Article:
BCG’s next area was Adaptation.

This has two elements. First, the capacity and capability for experimentation, being willing and able to try new approaches, new products, new markets to see whether they offer relief from the crisis, and if not move on to something else. ““Fail fast” is the mantra of this approach. The second is “Agility”, typically created by decentralised decision-making and collective action.  Oddly, BCG seem to think algorithmic decision-making helps with this – it may speed up decision-making, but I would be surprised if was innovative enough to cope with radical change.

Finally, we come to Shaping.

Change and crises are not all about risk – they create opportunities too. Intelligent organisations can identify how the shock has changed the system, and spot the new markets, products or processes that can now emerge. The ability to be the first to respond to these new opportunities will differentiate the organisation from its rivals.

Being BCG, they typically claim to be able to quantify the benefits of being a resilient company.  Personally, I find these analyses somewhat spurious, but if you are needing to persuade your Board of the value of being resilient, BCG suggest you could claim “that resilience in unfavorable periods accounts for nearly 30% of long-term outperformance” and “15% of companies displayed general resilience by outperforming their industries in more than 80% of the crisis quarters they faced over the 25-year study period.”

There is also a discussion to be had around which industries are intrinsically less resilient and how they should manage that lack of resilience. There is an interesting dichotomy between which organisations are seen as financially resilient – long-term infrastructure companies such as telecoms networks and extractive industries are less vulnerable to everyday shocks – and those which are agile – FMCG, software – which can pick up on new trends rapidly.  The longer it takes you to react to change, the further ahead you need to be looking, and the more sophisticated scenarios you should be building.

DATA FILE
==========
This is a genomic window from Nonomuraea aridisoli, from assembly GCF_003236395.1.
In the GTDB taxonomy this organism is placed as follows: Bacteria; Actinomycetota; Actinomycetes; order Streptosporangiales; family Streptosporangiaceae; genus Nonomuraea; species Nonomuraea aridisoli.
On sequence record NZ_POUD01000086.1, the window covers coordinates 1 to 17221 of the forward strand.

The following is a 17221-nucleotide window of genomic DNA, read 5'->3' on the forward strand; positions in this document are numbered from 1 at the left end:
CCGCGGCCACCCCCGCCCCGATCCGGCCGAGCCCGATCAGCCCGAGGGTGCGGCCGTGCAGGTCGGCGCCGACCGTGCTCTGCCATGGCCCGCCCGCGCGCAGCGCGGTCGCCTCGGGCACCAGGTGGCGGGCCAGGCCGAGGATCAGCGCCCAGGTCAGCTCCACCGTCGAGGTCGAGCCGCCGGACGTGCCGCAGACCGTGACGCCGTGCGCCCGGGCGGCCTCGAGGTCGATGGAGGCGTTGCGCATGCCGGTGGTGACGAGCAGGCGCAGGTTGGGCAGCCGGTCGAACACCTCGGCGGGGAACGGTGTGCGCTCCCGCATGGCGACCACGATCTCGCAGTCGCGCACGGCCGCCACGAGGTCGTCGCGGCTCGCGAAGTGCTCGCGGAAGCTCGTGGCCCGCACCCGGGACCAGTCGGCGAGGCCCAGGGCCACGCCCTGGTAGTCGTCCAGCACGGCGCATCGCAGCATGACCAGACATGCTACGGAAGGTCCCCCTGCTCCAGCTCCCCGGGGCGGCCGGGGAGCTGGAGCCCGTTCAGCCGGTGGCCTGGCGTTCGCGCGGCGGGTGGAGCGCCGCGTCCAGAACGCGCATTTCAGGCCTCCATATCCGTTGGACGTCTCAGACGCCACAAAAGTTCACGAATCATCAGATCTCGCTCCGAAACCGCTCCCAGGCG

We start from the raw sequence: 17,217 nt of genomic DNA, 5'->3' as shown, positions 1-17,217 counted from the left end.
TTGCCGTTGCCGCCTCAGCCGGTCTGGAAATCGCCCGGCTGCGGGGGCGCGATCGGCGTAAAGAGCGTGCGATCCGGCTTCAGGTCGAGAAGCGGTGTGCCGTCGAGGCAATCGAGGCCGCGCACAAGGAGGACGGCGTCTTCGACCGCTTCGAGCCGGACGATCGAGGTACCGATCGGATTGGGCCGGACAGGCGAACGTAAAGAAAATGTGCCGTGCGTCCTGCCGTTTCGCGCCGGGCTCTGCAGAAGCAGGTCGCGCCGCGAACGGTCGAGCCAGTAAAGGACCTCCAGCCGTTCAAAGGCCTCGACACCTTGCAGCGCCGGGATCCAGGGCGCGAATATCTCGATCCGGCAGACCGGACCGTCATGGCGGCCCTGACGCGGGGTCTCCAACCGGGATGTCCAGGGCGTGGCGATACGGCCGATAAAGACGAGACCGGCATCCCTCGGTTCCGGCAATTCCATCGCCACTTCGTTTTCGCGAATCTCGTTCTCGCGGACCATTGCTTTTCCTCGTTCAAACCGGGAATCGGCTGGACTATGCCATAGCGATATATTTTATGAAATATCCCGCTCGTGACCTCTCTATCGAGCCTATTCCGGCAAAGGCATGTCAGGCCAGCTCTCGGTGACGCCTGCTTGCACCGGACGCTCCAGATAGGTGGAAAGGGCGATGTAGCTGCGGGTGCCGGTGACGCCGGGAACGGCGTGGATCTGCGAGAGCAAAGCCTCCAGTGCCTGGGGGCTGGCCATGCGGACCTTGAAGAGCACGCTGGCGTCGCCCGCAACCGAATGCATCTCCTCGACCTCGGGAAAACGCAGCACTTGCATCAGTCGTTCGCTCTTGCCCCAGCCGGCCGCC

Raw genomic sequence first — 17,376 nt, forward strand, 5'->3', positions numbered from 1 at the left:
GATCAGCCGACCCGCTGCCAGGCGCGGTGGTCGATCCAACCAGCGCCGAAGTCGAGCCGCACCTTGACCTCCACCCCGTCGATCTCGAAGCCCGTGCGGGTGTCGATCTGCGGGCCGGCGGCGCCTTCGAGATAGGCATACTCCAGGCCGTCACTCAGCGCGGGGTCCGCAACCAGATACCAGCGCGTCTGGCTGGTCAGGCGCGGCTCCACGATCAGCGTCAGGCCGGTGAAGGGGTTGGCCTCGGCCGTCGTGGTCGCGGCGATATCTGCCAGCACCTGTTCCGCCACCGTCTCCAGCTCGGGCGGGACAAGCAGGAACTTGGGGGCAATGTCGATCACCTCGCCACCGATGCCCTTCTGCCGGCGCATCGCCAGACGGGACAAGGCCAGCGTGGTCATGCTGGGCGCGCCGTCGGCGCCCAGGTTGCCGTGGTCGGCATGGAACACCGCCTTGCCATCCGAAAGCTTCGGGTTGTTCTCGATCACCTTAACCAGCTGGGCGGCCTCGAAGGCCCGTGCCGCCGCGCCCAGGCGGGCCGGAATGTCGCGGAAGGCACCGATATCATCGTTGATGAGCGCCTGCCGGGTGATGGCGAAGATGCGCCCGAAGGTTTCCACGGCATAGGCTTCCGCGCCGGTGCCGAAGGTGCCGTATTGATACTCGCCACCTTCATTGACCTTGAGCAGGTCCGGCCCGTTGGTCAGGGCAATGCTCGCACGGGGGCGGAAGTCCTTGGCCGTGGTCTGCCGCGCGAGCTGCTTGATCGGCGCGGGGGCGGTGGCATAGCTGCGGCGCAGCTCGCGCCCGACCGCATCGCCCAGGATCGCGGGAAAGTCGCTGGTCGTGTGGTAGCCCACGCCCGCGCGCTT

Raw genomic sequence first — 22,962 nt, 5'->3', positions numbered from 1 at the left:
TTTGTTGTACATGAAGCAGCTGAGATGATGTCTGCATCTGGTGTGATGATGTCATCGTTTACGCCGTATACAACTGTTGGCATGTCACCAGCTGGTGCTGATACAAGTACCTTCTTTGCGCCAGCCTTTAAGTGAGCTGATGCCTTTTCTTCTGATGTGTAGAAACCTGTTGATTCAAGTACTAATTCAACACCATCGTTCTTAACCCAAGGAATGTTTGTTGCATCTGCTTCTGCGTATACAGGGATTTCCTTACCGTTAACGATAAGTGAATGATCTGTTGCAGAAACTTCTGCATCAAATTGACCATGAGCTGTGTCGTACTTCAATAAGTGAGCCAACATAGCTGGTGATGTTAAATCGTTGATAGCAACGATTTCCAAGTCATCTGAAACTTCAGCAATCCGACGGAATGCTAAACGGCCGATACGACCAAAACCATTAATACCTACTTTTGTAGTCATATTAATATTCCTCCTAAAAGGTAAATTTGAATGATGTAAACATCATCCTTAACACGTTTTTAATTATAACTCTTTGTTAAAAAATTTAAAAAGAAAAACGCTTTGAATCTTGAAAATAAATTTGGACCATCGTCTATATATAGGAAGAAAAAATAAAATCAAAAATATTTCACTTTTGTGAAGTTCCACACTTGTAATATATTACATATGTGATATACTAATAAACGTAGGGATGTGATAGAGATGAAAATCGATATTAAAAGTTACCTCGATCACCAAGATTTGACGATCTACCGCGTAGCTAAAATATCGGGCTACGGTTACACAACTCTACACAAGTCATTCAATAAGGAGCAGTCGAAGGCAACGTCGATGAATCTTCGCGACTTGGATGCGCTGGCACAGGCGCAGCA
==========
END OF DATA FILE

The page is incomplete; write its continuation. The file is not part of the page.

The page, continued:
There are interesting echoes in BCG’s analysis of Nassim Taleb’s “anti-fragile” concept.  Instead of “durability”, Taleb (of “black swan” fame) argues that organisations should aim to become stronger when damaged, like the mythical Hydra growing two heads when one is cut off. The resil­ient resists shocks and stays the same; the anti-fragile gets better and better. Only BCG’s “Shaping” element comes close to this. Nonetheless, I’m sure that most organisations would settle for durable, and out-performing their competitors.

SAMI Consulting can help you become more resilient, making “robust decisions in uncertain times”, and building alternative scenarios of the future from which sound contingency plans and capabilities can be created.

Written by Huw Williams, SAMI Principal

The views expressed are those of the author(s) and not necessarily of SAMI Consulting.

Trusted strategic foresight techniques help you make better decisions today and ensure your future success. Since its founding in 1989 by Shell and St Andrews University, SAMI Consulting has delivered scenario planning projects nationally and internationally and provided the link between futures research and strategy enabling organisations to take “robust decisions in uncertain times”